Penn State’s Board of Trustees supported a comprehensive set of new University initiatives focused on reforming the Greek-letter community, Friday.
The new measures include an unprecedented transfer of responsibility to the University for disciplinary matters, which may include stringent sanctions for violations. These actions build upon a decade of efforts to address ongoing challenges associated with Greek-letter organizations.
Alcohol misuse among students is a challenge at nearly every college and university, including at Penn State. The problem is particularly vexing among fraternities and sororities across the country because the self-governance model of Greek life has failed to bring an end to excessive drinking, hazing, sexual assault and overly large disruptive gatherings within their organizations. The University and board are committed to implementing solutions that create a fundamental shift for Greek life in an effort to refocus on the positive aspects of these organizations.
“Our University community continues to mourn the death of student Tim Piazza and again sends our deepest sympathies to the Piazza family,” said Penn State President Eric Barron. “I am resolved to turn the pain and anguish radiating through our entire community into decisive action and reform, concentrating on the safety and well-being of students at Penn State. These new safety and reform initiatives represent a significant departure from the Greek system’s broken self-governance model and indicate steps necessary to address the complex problems.”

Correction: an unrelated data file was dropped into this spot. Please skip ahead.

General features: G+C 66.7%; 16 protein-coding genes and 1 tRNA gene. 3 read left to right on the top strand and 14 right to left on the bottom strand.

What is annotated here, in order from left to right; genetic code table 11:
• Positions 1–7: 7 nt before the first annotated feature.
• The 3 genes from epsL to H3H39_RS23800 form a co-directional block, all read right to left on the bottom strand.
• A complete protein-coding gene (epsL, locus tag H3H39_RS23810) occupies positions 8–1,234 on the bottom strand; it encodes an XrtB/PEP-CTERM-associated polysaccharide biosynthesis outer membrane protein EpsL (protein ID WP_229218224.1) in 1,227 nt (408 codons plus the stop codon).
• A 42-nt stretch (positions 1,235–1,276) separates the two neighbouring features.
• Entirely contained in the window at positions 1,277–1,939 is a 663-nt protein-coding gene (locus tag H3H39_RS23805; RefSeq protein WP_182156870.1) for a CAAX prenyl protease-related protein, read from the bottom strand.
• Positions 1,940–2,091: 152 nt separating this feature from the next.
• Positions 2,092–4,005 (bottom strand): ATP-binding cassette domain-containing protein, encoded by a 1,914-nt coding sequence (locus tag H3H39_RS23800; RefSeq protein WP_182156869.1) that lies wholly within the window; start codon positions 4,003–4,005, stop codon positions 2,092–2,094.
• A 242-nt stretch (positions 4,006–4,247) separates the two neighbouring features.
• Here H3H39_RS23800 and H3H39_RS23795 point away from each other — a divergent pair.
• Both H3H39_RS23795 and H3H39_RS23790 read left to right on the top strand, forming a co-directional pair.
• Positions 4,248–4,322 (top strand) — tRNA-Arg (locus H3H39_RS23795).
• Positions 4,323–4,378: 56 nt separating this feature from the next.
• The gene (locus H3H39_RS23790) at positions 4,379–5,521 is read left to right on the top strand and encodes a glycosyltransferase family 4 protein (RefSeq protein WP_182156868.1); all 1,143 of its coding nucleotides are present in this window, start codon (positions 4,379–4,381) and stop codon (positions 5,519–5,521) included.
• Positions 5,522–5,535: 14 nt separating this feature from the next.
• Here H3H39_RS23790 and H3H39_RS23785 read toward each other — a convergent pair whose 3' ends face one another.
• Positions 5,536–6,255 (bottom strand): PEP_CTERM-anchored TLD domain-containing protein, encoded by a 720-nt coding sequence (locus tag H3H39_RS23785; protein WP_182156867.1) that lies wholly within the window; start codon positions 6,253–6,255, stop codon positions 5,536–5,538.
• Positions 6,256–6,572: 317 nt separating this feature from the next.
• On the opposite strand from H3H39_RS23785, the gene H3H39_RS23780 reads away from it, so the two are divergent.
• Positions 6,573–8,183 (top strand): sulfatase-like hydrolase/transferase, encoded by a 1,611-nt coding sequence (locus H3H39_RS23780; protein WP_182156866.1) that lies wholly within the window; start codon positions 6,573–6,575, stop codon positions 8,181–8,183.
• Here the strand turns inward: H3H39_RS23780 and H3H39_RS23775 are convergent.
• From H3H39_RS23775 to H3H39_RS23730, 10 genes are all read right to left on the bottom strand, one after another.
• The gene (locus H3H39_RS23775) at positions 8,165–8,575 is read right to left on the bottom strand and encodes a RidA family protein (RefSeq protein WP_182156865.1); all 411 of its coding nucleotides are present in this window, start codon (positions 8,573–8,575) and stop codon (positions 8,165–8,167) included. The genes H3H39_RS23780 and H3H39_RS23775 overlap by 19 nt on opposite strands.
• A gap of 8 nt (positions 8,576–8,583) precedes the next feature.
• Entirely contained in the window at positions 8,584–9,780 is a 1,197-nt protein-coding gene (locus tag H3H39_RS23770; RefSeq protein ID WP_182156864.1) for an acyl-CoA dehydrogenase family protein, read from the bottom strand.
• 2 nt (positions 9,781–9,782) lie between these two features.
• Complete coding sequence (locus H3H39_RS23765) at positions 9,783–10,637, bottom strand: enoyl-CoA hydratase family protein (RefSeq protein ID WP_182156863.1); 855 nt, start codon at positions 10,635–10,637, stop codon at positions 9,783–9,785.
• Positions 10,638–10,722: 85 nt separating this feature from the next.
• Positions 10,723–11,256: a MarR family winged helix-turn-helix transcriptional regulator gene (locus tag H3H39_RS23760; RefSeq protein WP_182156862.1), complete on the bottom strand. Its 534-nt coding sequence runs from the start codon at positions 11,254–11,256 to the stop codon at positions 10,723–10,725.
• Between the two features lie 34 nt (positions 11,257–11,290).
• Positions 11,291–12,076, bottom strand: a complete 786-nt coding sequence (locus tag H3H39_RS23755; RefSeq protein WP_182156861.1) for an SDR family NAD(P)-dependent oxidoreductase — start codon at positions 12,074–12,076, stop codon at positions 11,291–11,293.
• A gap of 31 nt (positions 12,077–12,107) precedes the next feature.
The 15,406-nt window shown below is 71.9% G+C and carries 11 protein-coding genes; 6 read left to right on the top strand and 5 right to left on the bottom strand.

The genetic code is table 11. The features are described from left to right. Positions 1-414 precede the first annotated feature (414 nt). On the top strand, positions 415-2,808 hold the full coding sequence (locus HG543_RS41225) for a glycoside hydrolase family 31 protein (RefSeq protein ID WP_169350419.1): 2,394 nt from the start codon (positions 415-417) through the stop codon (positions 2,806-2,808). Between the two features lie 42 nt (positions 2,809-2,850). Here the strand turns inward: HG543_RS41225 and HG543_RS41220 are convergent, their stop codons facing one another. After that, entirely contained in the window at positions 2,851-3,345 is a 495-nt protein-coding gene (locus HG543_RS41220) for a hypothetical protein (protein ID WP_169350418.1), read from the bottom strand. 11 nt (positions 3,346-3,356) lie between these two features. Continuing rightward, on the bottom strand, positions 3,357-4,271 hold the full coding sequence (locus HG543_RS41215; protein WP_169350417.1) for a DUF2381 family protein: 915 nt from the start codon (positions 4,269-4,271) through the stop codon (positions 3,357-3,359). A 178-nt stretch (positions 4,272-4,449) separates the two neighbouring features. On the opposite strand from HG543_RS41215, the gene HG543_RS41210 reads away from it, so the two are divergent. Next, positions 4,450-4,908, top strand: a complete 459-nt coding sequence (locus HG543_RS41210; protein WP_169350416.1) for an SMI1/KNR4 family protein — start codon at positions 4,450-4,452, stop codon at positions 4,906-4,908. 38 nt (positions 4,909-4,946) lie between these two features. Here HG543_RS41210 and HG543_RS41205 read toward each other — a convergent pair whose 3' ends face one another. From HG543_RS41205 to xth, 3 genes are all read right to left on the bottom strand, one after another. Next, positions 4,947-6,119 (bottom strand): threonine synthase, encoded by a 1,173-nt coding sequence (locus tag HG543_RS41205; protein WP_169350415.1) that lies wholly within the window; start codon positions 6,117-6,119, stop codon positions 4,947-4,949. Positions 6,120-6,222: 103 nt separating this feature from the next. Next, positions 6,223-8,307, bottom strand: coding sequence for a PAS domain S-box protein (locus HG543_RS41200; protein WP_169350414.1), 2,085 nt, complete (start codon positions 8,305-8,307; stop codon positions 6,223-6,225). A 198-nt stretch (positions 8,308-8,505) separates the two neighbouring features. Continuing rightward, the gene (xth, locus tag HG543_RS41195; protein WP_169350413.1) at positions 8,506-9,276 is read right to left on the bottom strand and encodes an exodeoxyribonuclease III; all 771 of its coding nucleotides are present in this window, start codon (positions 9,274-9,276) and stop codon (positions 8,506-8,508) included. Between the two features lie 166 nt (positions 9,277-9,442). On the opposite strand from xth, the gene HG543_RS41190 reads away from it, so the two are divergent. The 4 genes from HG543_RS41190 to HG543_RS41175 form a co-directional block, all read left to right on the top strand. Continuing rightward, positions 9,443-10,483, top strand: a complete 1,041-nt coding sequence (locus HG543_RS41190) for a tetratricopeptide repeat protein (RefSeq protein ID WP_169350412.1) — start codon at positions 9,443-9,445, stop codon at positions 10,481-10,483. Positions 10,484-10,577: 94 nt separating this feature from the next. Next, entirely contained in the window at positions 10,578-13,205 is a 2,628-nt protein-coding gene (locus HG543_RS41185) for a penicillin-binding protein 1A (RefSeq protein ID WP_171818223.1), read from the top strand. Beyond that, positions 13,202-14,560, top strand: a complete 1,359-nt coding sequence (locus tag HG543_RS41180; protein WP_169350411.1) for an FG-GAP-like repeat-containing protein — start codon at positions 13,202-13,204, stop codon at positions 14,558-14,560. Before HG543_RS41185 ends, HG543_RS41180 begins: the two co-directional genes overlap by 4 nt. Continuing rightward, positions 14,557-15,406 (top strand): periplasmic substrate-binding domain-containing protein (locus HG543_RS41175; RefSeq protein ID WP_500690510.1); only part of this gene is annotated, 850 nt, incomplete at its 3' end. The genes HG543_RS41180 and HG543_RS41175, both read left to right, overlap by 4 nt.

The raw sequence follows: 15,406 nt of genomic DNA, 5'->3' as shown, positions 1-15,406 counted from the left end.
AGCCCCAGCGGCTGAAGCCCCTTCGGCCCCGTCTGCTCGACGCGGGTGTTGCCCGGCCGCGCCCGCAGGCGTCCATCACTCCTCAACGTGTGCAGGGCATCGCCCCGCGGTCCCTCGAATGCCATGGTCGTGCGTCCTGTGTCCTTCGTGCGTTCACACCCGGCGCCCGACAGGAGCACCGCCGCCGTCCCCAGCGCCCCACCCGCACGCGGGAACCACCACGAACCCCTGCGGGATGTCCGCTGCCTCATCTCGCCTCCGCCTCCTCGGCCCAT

New measures include:
There are other measures being discussed and will be instituted over time – all with a focus on prevention, monitoring and enforcement. These measures augment a series of actions, which are being made permanent.
Barron will appoint a Greek Response Team, including government affairs and community relations, legal, police and student affairs, which will be responsible for directing and overseeing the implementation of these initiatives – reporting directly to the president on progress. This group will coordinate with local law enforcement, campus police and neighborhoods.
“The changes require significant shifts in the relationship among fraternities, sororities and the University,” said Barron. “But true change will not happen without the chapters, alumni boards, housing boards, councils, and national organizations commitment and partnership in putting student safety first, and encouraging chapter members to bring safety issues to the forefront.”
Recently, the North American Interfraternity Conference (NIC) also acknowledged that the fraternities’ self-governance model is broken and has failed to prevent serious excessive drinking problems on college campuses. But NIC needs to take this further, including addressing the contradictory incentive created by its risk management policies that may deter individuals from calling 911 in emergency situations, according to University leaders.
In addition, the University has begun critical conversations regarding legislative initiatives for the entire student population:
“The board supports the important actions takenby University leadership,” said Penn State Board of Trustees Chair Ira Lubert. “These significant changes set a new standard among universities dealing with the challenges of Greek-letter communities. We hope this is a start for our fraternities and sororities to address these serious problems and focus on the more positive contributions these individuals and organizations make here at Penn State and beyond.”